A day after Barack Obama was inaugurated as the 44th president of the United States in a historically massive (and massively historic) Washington celebration, the big debate wasn't about Rick Warren's address or the best one-liners from Obama.
It was this: How many people actually went to this thing?
The question is an intensely personal one for the people who attended ("I was one of 2 million" sounds better than "I was one of 700,000 or so") as well as an essential historical footnote for future accounts of the day.
In many ways, though, the politics of crowd-counting are messier than those "politics of yesterday" Obama always talks about — even as crowd-counting strategies grow more sophisticated, satellite photos, mathematical logarithms and all.
According to images, swarms of people were tightly packed all along the 2-mile stretch of the mall, and other hard figures exist in the 240,000 people who were issued tickets, and the record 1.1 million people who rode the metro in Washington on Tuesday.
The Washington Post devoted two-thirds of a page in its Wednesday edition to explaining how it used an aerial photo to come up with its estimate: about 1 million. The Post's database editor sliced up a satellite image of the National Mall, estimated that reasonable people take up about 4.5 square feet per person (less reasonable ones 2.5 square feet) and then factored in the apparent density of each zone.
An Arizona State journalism professor, using a similar calculation – and an image shot from 423 miles overhead — settled on 800,000 people.
Somewhere in between lies the 1.2 million who supposedly attended Lyndon Johnson's inauguration in 1965, and who set the bar for what we think is the highest inauguration attendance in recorded history.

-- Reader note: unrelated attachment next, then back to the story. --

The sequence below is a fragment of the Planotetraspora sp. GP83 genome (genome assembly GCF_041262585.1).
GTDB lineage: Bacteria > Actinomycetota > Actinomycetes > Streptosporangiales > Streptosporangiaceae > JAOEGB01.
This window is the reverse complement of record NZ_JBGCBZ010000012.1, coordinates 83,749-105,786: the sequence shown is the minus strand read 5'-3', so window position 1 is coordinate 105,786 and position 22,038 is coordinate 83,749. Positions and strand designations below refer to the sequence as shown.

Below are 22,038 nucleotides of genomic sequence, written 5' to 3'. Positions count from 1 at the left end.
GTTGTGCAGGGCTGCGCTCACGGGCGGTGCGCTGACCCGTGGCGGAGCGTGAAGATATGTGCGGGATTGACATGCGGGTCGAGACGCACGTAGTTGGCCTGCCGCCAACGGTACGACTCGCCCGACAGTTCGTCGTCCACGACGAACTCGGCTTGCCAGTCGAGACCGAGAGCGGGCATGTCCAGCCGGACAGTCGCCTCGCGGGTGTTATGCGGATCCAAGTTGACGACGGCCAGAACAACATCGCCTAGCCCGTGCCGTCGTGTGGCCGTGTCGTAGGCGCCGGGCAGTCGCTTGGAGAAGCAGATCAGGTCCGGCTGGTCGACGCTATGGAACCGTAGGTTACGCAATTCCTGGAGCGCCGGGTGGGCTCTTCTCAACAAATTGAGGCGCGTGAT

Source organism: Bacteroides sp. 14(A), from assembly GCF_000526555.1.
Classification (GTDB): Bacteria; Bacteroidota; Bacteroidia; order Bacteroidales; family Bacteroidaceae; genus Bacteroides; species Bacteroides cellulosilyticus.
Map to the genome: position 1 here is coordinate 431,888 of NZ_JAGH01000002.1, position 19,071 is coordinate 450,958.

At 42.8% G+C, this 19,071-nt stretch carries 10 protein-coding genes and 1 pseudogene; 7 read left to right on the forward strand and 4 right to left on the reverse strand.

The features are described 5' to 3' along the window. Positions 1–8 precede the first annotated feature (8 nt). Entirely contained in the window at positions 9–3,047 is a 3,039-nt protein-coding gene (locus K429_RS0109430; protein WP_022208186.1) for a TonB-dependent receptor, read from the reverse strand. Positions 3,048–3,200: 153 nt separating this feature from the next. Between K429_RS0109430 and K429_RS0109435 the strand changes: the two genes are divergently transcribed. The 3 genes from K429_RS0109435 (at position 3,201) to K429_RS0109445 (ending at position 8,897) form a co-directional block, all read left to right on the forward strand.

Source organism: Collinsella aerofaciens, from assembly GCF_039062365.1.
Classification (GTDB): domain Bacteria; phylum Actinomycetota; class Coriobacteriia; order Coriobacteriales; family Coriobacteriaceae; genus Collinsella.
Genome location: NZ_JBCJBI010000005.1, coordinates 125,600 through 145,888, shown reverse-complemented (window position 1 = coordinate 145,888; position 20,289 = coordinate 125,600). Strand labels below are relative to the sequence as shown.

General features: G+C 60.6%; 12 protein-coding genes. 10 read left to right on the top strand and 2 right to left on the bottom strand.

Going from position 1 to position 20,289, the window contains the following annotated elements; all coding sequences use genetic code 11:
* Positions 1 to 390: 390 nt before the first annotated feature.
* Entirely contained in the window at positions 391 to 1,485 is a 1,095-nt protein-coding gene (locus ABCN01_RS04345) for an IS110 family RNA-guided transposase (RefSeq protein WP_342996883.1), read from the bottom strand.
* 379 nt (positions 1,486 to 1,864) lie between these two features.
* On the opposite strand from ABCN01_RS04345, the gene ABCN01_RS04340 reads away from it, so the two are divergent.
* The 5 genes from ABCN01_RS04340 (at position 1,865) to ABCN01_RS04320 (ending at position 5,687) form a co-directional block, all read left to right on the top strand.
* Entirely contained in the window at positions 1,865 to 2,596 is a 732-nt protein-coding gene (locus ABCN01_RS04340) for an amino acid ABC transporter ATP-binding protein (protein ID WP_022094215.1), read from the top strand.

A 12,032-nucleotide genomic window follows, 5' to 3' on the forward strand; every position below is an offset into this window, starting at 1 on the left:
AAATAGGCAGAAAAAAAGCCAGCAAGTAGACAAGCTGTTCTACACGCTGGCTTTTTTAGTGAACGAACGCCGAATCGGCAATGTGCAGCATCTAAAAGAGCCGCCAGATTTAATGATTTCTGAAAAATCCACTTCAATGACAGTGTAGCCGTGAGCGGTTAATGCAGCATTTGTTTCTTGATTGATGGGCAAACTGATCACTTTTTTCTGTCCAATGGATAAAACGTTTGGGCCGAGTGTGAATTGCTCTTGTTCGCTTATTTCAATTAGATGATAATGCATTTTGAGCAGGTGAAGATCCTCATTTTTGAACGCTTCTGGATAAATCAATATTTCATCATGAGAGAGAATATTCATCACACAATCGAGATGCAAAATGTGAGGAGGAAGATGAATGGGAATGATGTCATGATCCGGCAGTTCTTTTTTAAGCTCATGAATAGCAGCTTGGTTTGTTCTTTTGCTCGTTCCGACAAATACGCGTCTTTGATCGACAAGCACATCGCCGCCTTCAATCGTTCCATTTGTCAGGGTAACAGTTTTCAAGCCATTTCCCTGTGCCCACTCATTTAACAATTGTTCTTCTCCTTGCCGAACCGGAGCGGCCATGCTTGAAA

Tuesday's attendance clearly matters for the superlative – this had to have been the largest crowd ever, right? That little piece of trivia will be an important part of the history-book narrative (both of the literal event itself and the broader meaning we attach to the start of a new era). The view Tuesday, both from the ground and overhead, seemed to support that idea.
But as veteran crowd estimator and University of Illinois professor emeritus Clark McPhail told the Los Angeles Times, "A million rolls off the tongue very easily, but most people have no idea what it really looks like."
Crowd-counting as an exercise is typically more controversial when the crowd being counted consists of protesters and not hopemongers. Police, politicians and organizers have regularly sparred over estimates at anti-war rallies, where the number that winds up in the next day's paper is often more effective spin than the images that accompany it.
A Fox News photo caption online Tuesday, for the record, did refer to a meager "tens of thousands of people."
The National Park Service has tried for the last decade to stay out of such debates after official estimates at the Million Man March amounted to considerably fewer than the namesake one million people. Congress, in fact, ordered the Park Service after that 1995 controversy to stop issuing crowd counts.
The NPS has hinted that it may get back in the game later this week due to the historic nature of Tuesday's gathering and what feels like a historic need for a number. After all, in the absence of consensus, someone has to deliver the final word.
"None of us here want to go through the next 20 years saying LBJ was the biggest we've ever had if that's not true," a park official told USA Today.
(Miller-McCune.com's tennis shoes on the ground estimated a highly scientific 2 million, because that number best captures her discomfort at being crushed between 1.99 million other people in front of the Washington monument Tuesday, a full mile from Barack Obama's podium.)